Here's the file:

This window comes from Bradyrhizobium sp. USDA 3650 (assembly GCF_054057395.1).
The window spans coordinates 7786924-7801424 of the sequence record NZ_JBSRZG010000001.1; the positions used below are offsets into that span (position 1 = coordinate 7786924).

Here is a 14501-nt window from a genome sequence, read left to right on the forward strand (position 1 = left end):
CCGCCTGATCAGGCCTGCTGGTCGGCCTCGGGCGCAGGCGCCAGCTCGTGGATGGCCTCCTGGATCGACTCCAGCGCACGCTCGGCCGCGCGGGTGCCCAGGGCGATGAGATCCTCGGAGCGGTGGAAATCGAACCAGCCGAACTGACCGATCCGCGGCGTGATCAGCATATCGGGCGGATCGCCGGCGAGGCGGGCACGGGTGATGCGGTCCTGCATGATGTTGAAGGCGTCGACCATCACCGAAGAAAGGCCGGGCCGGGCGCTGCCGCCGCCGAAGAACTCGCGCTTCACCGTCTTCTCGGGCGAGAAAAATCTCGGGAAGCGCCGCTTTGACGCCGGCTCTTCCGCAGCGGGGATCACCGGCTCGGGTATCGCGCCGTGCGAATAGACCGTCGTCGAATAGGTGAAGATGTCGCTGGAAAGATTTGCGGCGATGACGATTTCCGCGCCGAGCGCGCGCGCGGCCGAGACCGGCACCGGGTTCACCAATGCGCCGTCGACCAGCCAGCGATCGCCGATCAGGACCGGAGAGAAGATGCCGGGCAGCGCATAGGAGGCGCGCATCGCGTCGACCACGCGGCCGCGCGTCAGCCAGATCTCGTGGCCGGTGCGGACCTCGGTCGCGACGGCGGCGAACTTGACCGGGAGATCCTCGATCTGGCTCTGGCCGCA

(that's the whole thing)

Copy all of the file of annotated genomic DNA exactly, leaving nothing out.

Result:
This window comes from Bradyrhizobium sp. USDA 3650 (assembly GCF_054057395.1).
The window spans coordinates 7786924-7801424 of the sequence record NZ_JBSRZG010000001.1; the positions used below are offsets into that span (position 1 = coordinate 7786924).

Here is a 14501-nt window from a genome sequence, read left to right on the forward strand (position 1 = left end):
CCGCCTGATCAGGCCTGCTGGTCGGCCTCGGGCGCAGGCGCCAGCTCGTGGATGGCCTCCTGGATCGACTCCAGCGCACGCTCGGCCGCGCGGGTGCCCAGGGCGATGAGATCCTCGGAGCGGTGGAAATCGAACCAGCCGAACTGACCGATCCGCGGCGTGATCAGCATATCGGGCGGATCGCCGGCGAGGCGGGCACGGGTGATGCGGTCCTGCATGATGTTGAAGGCGTCGACCATCACCGAAGAAAGGCCGGGCCGGGCGCTGCCGCCGCCGAAGAACTCGCGCTTCACCGTCTTCTCGGGCGAGAAAAATCTCGGGAAGCGCCGCTTTGACGCCGGCTCTTCCGCAGCGGGGATCACCGGCTCGGGTATCGCGCCGTGCGAATAGACCGTCGTCGAATAGGTGAAGATGTCGCTGGAAAGATTTGCGGCGATGACGATTTCCGCGCCGAGCGCGCGCGCGGCCGAGACCGGCACCGGGTTCACCAATGCGCCGTCGACCAGCCAGCGATCGCCGATCAGGACCGGAGAGAAGATGCCGGGCAGCGCATAGGAGGCGCGCATCGCGTCGACCACGCGGCCGCGCGTCAGCCAGATCTCGTGGCCGGTGCGGACCTCGGTCGCGACGGCGGCGAACTTGACCGGGAGATCCTCGATCTGGCTCTGGCCGCA